There is no genetic input from the female "parent". The Moroccan cypress does not share this characteristic; the Saharan cypress is cultivated in southern and western Europe, in part for ex situ genetic conservation, but as an ornamental tree. An international arboretum is being established in Canberra, Australian Capital Territory, Australia within which will be established forests of rare and endangered species from throughout the world. One of these forests is dedicated to Cupressus dupreziana and 1300 of the trees have been propagated for planting in late 2007. Stewart, P. J. 1969. Cupressus dupreziana, threatened conifer of the Sahara. Biological Conservation 2: 10-12. Pichot, C. Fady, B. & Hochu, I. 2000. Lack of mother tree alleles in zymograms of Cupressus dupreziana A. Camus embryos. Ann. For. Sci. 57: 17–22. Full article Pichot, C. El Maátaoui, M. Raddi, S. & Raddi, P. 2001. Surrogate mother for endangered Cupressus. Nature 412: 39. Zsolt Debreczy. Kathy Musial. Conifers Around the World. DendroPress.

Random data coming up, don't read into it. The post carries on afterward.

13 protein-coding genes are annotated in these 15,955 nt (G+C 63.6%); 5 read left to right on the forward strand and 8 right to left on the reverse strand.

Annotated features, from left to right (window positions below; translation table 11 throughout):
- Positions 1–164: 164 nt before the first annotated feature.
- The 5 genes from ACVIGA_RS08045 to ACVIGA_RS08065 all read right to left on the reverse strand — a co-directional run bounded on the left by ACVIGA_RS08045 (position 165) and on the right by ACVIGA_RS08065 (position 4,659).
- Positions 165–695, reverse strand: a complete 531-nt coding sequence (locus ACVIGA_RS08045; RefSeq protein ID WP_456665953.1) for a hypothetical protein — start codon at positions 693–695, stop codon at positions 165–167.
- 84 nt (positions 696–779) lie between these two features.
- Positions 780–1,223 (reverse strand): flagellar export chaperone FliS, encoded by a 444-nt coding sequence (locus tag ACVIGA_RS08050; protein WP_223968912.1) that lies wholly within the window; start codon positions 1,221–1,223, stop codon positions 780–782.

P. 1089. ISBN 9632190610. Gymnosperm Database: Cupressus dupreziana Arboretum de Villardebelle - photos of trees in the Sahara saudiaramcoworld.com - A Cypress in the Sahara Conifers Around the World: Cupressus dupreziana - Tarout Cartoonist Michael Leunig's life as a guerrilla gardener on the curly and narrow "Talking Plants", Radio National, Australian Broadcasting Corporation
Frederick Titmuss was an English footballer who played as a full-back for Southampton, Plymouth Argyle and St Austell, made two appearances for England. He joined Southampton as soon as hostilities were over and made a handful of appearances in friendly matches before the resumption of league football. Although Titmuss considered himself to be a left-winger, he was soon converted into an outstanding left-back, he played his first competitive match on the opening day of the 1919–20 Southern League season and formed a partnership with Tom Parker, who were described as "the best pair of backs in the South". Southampton were champions of Division Three in 1922 conceding only 21 goals, with Titmuss an ever-present. According to Holley & Chalk's "Alphabet of the Saints", "his speciality was the slide tackle although his perfect positional play meant that such'last ditch' defending was hardly needed." Southampton Football League Third Division South champions: 1921–22 Plymouth Argyle career details Fred Titmuss at Englandstats.com